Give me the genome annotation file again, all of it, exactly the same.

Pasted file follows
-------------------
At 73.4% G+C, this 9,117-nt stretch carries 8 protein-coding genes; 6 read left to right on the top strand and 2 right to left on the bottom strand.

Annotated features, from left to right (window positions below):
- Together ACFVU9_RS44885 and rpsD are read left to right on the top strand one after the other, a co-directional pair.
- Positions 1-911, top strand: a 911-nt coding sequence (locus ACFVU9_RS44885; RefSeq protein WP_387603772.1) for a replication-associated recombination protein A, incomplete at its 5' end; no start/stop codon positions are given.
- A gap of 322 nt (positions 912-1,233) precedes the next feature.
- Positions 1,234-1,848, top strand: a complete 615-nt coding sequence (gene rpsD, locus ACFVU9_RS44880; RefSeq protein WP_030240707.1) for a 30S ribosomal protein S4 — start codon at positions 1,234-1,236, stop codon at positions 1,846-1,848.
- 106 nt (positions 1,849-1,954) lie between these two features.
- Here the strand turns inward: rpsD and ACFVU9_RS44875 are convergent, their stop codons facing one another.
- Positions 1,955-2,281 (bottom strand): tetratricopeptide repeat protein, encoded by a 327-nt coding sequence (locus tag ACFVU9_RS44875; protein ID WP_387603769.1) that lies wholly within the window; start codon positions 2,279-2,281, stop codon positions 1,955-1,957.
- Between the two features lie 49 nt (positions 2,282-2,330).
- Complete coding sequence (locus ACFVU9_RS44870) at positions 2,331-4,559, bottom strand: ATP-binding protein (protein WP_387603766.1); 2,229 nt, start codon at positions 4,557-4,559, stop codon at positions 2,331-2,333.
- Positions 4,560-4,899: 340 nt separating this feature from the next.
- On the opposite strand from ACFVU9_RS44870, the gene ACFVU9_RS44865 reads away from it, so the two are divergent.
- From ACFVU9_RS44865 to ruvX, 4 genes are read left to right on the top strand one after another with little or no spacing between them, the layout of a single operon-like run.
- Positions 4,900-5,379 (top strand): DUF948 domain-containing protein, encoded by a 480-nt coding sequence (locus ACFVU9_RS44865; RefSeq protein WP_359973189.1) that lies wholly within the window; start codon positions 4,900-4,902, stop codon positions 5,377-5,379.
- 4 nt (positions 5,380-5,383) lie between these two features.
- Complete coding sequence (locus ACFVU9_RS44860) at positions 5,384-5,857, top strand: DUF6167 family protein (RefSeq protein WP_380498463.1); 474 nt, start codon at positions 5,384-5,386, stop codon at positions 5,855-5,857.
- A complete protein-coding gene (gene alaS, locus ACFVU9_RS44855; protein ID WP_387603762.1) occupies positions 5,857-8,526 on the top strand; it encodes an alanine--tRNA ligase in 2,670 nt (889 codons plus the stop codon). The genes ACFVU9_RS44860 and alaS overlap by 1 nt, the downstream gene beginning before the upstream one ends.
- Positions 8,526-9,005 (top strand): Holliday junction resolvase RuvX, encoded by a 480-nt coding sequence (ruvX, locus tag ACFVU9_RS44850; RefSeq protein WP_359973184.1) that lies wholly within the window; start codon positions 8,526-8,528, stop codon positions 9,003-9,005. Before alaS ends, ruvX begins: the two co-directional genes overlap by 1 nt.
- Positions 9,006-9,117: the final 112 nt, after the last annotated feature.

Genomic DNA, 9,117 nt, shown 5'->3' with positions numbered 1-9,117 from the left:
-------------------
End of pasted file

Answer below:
At 73.4% G+C, this 9,117-nt stretch carries 8 protein-coding genes; 6 read left to right on the top strand and 2 right to left on the bottom strand.

Annotated features, from left to right (window positions below):
- Together ACFVU9_RS44885 and rpsD are read left to right on the top strand one after the other, a co-directional pair.
- Positions 1-911, top strand: a 911-nt coding sequence (locus ACFVU9_RS44885; RefSeq protein WP_387603772.1) for a replication-associated recombination protein A, incomplete at its 5' end; no start/stop codon positions are given.
- A gap of 322 nt (positions 912-1,233) precedes the next feature.
- Positions 1,234-1,848, top strand: a complete 615-nt coding sequence (gene rpsD, locus ACFVU9_RS44880; RefSeq protein WP_030240707.1) for a 30S ribosomal protein S4 — start codon at positions 1,234-1,236, stop codon at positions 1,846-1,848.
- 106 nt (positions 1,849-1,954) lie between these two features.
- Here the strand turns inward: rpsD and ACFVU9_RS44875 are convergent, their stop codons facing one another.
- Positions 1,955-2,281 (bottom strand): tetratricopeptide repeat protein, encoded by a 327-nt coding sequence (locus tag ACFVU9_RS44875; protein ID WP_387603769.1) that lies wholly within the window; start codon positions 2,279-2,281, stop codon positions 1,955-1,957.
- Between the two features lie 49 nt (positions 2,282-2,330).
- Complete coding sequence (locus ACFVU9_RS44870) at positions 2,331-4,559, bottom strand: ATP-binding protein (protein WP_387603766.1); 2,229 nt, start codon at positions 4,557-4,559, stop codon at positions 2,331-2,333.
- Positions 4,560-4,899: 340 nt separating this feature from the next.
- On the opposite strand from ACFVU9_RS44870, the gene ACFVU9_RS44865 reads away from it, so the two are divergent.
- From ACFVU9_RS44865 to ruvX, 4 genes are read left to right on the top strand one after another with little or no spacing between them, the layout of a single operon-like run.
- Positions 4,900-5,379 (top strand): DUF948 domain-containing protein, encoded by a 480-nt coding sequence (locus ACFVU9_RS44865; RefSeq protein WP_359973189.1) that lies wholly within the window; start codon positions 4,900-4,902, stop codon positions 5,377-5,379.
- 4 nt (positions 5,380-5,383) lie between these two features.
- Complete coding sequence (locus ACFVU9_RS44860) at positions 5,384-5,857, top strand: DUF6167 family protein (RefSeq protein WP_380498463.1); 474 nt, start codon at positions 5,384-5,386, stop codon at positions 5,855-5,857.
- A complete protein-coding gene (gene alaS, locus ACFVU9_RS44855; protein ID WP_387603762.1) occupies positions 5,857-8,526 on the top strand; it encodes an alanine--tRNA ligase in 2,670 nt (889 codons plus the stop codon). The genes ACFVU9_RS44860 and alaS overlap by 1 nt, the downstream gene beginning before the upstream one ends.
- Positions 8,526-9,005 (top strand): Holliday junction resolvase RuvX, encoded by a 480-nt coding sequence (ruvX, locus tag ACFVU9_RS44850; RefSeq protein WP_359973184.1) that lies wholly within the window; start codon positions 8,526-8,528, stop codon positions 9,003-9,005. Before alaS ends, ruvX begins: the two co-directional genes overlap by 1 nt.
- Positions 9,006-9,117: the final 112 nt, after the last annotated feature.

Genomic DNA, 9,117 nt, shown 5'->3' with positions numbered 1-9,117 from the left: